That morning, sitting in the casually elegant hotel dining room while looking out the window at Kagoshima Chuo station and Amu Plaza, and eating a magnificent breakfast, all of the accumulated tension and anxiety from our travels the day before seemed to have melted away. Well rested and well fed, I now felt as though we had truly arrived. Any feeling of blankness or emptiness, whether real or symbolic had disappeared, and we were now prepared to embark upon the rest of our journey.
On a rainy day in 1974, I was on my way out to the flightline to work on the air sampling equipment in a WC-130 when I decided to take a camera with me. I doubt that I had any motivation for doing so other than wanting to take some pictures of en route aircraft. However, maybe, just maybe I thought that some day, far in the future, when I am much older and as gray as that monsoon sky, I might like to look at these pictures again, and imagine the feeling of the drizzling rain dripping off of my cap and gradually soaking into my fatigues, the sound of jet engines, and the smell of JP4.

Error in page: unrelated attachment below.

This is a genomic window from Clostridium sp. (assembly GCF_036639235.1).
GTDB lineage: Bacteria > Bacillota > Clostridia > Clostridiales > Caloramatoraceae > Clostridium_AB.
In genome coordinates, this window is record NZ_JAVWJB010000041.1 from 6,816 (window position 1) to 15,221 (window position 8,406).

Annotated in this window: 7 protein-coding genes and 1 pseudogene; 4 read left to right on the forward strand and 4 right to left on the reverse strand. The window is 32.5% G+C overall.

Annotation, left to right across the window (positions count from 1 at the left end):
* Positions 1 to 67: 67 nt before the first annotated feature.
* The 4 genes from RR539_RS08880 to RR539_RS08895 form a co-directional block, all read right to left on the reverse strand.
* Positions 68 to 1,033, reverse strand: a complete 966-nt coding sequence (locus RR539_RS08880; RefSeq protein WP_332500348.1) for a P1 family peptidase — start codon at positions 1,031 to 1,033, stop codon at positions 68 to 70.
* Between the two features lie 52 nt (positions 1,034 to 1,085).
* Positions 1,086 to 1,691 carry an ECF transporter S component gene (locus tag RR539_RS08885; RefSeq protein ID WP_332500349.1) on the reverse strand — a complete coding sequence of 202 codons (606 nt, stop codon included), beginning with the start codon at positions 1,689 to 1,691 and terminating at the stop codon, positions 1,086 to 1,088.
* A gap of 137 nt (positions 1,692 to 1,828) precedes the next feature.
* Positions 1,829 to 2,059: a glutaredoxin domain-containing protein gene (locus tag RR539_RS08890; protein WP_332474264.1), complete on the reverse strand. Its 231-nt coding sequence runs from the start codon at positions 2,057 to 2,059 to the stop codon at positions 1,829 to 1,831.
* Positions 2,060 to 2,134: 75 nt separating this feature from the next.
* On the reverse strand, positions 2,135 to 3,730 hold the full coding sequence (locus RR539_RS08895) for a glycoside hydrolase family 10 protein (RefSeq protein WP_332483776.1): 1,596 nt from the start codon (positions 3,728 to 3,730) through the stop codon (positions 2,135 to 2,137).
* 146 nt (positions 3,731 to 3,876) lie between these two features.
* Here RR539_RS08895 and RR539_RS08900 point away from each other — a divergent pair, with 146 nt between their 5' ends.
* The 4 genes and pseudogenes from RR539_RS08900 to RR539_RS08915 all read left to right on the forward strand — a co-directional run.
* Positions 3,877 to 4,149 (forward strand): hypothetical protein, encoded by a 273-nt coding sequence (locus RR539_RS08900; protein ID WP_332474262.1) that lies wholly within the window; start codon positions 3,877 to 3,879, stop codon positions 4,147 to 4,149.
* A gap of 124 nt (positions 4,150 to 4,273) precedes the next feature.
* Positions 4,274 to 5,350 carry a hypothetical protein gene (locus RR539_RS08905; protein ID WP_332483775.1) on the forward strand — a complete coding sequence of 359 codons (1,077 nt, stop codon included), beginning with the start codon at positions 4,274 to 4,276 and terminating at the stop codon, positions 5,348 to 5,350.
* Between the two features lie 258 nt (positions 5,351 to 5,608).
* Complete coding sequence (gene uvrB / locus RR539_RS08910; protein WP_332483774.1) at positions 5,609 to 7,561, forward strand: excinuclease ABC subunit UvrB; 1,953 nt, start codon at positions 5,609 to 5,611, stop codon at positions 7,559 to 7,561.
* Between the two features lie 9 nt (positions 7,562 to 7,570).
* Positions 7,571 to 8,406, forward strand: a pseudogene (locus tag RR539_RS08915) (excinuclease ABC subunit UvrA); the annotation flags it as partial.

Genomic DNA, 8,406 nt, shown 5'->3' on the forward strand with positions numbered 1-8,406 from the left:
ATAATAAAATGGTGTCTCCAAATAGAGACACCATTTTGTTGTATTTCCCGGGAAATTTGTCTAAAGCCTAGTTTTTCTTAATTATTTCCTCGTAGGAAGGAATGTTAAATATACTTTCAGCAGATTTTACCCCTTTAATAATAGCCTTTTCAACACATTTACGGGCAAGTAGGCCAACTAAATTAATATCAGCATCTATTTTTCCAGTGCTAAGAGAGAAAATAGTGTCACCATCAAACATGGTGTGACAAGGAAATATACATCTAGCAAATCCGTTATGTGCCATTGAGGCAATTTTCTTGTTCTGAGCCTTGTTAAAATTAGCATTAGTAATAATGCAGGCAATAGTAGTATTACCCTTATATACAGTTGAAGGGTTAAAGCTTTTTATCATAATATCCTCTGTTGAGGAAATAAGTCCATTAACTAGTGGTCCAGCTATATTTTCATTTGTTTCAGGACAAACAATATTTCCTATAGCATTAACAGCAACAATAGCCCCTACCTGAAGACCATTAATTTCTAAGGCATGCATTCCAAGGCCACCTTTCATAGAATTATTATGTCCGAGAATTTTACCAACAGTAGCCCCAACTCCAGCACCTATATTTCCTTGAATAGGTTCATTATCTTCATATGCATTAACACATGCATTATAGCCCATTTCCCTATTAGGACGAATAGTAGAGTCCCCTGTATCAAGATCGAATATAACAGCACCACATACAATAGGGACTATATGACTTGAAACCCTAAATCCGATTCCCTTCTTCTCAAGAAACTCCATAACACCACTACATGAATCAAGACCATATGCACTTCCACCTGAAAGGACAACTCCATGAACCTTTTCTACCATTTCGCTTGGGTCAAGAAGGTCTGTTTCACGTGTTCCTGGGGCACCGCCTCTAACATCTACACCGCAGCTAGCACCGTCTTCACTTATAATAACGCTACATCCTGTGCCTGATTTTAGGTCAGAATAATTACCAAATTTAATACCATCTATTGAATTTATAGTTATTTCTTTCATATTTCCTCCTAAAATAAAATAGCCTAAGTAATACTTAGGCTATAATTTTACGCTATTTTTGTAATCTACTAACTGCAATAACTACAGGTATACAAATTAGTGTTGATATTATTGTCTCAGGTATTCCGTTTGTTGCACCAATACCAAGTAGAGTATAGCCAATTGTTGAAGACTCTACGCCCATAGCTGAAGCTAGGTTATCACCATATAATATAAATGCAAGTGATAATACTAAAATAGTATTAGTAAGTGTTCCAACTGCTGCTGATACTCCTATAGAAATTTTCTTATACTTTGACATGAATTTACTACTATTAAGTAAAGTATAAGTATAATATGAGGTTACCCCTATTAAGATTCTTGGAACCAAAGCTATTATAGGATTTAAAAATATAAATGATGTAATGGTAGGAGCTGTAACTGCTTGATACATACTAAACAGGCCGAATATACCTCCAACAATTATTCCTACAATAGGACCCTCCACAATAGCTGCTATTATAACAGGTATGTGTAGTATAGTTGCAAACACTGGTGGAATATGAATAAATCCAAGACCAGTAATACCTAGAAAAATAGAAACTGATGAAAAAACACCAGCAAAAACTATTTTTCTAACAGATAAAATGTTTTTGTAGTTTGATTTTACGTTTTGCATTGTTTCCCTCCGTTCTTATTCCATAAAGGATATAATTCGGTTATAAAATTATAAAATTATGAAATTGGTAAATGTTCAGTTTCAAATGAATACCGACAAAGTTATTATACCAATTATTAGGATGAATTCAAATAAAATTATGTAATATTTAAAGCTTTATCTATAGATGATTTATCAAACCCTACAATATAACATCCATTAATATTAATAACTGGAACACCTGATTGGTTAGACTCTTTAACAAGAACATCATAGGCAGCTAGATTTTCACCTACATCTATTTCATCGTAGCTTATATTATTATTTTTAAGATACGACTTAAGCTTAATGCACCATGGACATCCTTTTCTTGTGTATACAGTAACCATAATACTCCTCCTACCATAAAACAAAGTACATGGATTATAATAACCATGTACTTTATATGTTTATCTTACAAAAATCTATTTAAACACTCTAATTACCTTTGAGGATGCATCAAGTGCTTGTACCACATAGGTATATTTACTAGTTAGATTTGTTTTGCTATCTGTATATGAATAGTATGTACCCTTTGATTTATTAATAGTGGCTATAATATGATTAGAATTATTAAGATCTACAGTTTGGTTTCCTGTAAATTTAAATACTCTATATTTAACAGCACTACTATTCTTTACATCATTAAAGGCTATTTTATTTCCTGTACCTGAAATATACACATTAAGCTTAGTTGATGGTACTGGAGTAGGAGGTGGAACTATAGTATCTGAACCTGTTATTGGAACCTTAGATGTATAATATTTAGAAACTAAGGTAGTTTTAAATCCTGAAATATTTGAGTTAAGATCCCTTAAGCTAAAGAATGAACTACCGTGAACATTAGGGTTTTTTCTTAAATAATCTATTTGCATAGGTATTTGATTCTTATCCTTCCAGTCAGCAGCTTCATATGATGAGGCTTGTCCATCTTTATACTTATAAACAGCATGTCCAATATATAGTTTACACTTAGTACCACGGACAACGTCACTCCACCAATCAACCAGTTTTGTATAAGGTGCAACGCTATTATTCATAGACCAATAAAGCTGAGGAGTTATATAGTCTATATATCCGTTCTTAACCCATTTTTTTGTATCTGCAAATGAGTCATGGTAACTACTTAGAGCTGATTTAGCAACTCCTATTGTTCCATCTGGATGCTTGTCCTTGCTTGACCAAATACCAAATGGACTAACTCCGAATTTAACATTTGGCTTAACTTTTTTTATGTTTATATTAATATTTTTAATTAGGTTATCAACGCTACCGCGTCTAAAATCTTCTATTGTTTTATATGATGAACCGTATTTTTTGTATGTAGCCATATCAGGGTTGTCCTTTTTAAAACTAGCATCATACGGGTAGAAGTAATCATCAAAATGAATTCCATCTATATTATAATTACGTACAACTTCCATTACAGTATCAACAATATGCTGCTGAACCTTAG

Perhaps some of my comrades of the 610 Military Airlift Support Squadron (610 MASS) will also enjoy these pictures, so here they are.
Looking toward the terminal, some of Lockheed's finest of the era - a line of T-Tails (C141's) and a FRED (C5A)
Down the other way, more C141's, and more rain; you can barely see the tower
Flight Crew boarding -- this one is ready to go
Re-fueling an enroute C141 - this brings back memories of being on the Yokota Air Base Flightline in the 1970's - I love the smell of JP4!
Here is where I was to work that day -- a Weather C130